CD Review: Mark Easton – Nothing’s Sacred – 2024։ Blues


Very little information is available about Mark Easton on either his web site or with notes he provided with his album release. What I discern from the provided information is that Mark is from Australia.

He has a long history in music with steps in punk rock, the glam scene, and more recently settling into blues. His early career found him on the stage with bands such as Cult, Cheap Trick, AC/DC, and Skid Row among others. Certainly not bands that we would think would have any connections to the blues.

He traveled throughout Asia in 2018 and 2019 and came back with new concepts for his music utilizing some exotic instruments he discovered on his trip. Mark is listed as playing, guitar, bass, drums, darbuka, morin khuur, dombra, jaw harp and vocals, including throat singing. If you are like me some of those instruments are unknown. So, let’s define them so we understand what we hear. A darbuka is a goblet-shaped drum, also known as a doumbeck or tabla and used extensively in Middle Easten music, particularly in belly dancing. The morin khuur is a traditional Mongolian bowed string instrument also known as a horse-headed fiddle. It has only two strings attached across a bridge generally tuned to B-flat and F. The dombra, sometimes also knows as a tambura, is another two-stringed instrument commonly used in central Asian cultures and most commonly used in Kazakhstan. The strings are strung down a long skinny neck and a pear-shaped body, flat on the front and rounded at the back. Lastly throat singing is a Mongolian form of vocals forming sounds in the mouth, jaw and throat at the same time.

Kim Brown is added on bass and Tony Cardinal on drums with special guest Marji Curran providing vocals on one song. The album was released in November and went to #4 on the Australian Blues and Root charts in December. The songs are all covers of classic blues artist’s songs.

The album opens with Floyd Jones “On the Road Again” from 1928, which was also performed by Tommy Johnson and later by Canned Heat in a more current and well-known version. It opens with horses neighing and features some of the instruments mentioned above, apparently the morin Khuur and utilizing throat singing for the chorus. Howlin’ Wolf’s 1956 song “Smokestack Lightning” is next with the middle Eastern instruments used in the lead with Mark utilizing a deep voiced growl to emulate the Wolf.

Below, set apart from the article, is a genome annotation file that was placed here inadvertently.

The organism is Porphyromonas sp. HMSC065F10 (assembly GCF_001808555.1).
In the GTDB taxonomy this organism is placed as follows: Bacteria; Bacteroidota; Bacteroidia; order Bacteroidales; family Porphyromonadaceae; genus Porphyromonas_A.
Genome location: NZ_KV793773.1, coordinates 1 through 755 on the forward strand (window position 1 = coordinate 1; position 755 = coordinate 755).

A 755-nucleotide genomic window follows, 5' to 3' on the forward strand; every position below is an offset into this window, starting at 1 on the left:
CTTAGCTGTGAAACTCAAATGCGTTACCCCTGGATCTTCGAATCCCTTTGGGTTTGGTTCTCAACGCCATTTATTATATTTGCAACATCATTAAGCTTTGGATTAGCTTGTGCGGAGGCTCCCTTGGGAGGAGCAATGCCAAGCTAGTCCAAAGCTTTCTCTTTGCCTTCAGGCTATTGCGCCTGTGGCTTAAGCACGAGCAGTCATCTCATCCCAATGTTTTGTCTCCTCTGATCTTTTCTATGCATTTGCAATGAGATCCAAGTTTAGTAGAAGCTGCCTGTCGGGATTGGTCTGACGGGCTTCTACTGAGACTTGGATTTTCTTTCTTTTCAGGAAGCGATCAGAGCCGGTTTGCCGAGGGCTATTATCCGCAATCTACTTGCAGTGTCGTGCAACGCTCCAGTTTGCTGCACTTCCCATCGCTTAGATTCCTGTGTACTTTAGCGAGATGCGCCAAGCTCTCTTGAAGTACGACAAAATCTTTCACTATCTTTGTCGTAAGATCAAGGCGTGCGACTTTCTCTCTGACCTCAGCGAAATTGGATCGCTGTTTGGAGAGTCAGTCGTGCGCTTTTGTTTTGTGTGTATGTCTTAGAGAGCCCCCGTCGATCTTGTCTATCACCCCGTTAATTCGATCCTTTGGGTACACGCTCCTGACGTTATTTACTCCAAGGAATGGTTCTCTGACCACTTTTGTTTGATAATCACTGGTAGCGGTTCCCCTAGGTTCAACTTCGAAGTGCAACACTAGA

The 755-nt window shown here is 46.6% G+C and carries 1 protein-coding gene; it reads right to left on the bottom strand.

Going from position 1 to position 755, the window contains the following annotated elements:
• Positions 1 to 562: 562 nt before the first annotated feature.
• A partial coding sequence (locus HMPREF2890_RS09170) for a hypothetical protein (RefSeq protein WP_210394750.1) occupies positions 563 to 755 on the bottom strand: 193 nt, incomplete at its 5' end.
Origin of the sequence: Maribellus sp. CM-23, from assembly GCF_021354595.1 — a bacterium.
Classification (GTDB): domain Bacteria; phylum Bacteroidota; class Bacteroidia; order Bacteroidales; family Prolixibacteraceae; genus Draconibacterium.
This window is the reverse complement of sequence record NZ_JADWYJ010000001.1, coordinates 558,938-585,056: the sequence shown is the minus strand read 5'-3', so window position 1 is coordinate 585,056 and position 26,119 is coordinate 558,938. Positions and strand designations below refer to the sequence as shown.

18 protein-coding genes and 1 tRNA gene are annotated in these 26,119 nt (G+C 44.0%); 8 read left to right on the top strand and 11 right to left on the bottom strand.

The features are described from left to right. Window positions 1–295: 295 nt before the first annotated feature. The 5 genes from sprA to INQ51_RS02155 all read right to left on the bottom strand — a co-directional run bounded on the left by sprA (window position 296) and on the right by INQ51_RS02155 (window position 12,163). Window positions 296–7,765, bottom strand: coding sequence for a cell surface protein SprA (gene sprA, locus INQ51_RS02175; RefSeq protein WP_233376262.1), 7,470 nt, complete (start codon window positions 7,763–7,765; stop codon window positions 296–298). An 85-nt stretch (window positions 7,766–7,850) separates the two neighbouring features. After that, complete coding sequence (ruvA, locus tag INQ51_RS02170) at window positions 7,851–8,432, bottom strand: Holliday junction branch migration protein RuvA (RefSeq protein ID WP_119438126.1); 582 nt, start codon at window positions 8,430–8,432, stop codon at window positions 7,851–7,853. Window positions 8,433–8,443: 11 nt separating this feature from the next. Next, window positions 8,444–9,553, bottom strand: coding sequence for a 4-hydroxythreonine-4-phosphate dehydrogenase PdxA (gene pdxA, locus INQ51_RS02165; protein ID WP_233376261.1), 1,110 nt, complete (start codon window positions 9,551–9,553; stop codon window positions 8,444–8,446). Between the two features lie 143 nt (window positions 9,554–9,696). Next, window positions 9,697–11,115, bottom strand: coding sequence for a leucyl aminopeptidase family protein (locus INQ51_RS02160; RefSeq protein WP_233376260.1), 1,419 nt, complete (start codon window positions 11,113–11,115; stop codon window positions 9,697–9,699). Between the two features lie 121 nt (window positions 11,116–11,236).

Two Willie Dixon songs follow. 1965’s “Taildragger” opens with the sound of a howling wolf, which I assume is a tribute to the Wolf, who also recorded the song. 1962’s “You Need Love”, originally recorded by Earl Hooker in 1962, continues the use of the non-traditional instruments mixed to a traditional vocal with Marji Curran adding the backing vocal. Joe Williams 1935 song “Baby, Please Don’t Go” continues the path of the earlier songs with Mark’s growling vocals accompanied by the unique sound of the instruments.

Two More Willie Dixon songs are up next. 1954’s “Hoochie Coochie Man” was again first recorded by Howlin’ Wolf as was 1960’s “Wang Dang Doodle”. Mark mixes some Eastern sounding vocals into the more conventional blues vocals. John Lee Hooker’s 1948 “Crawling Kingsnake” continues Mar’s approach to the songs. “Spoonful” written by Willie Dixon and again first recorded by Howlin’ Wolf in 1960 jumps as powerfully as the original version. “This Train”, also known as “This Train Is Bound for Glory” is a traditional gospel song first recorded in 1922 and later was a hit for Sister Rosetta Tharpe in 1930.

Mark’s gruff vocals certainly fits the classic feel of the songs he is interpreting. But as stated with the album’s title, nothing’s sacred about his approach to the music. There are times that the instrumentation reminds me of Clarence “Gatemouth” Brown’s use of the fiddle in his approach to the blues. If you are expecting the songs to follow along in a traditional path, then this album will probably not meet your expectations. The unique approach to the music will demand your acceptance of a sound way outside of anything released from Chicago. It is interesting and it is the blues, but it is not the blues as we commonly recognize them. Nothings Sacred : Mark Easton: Digital Music

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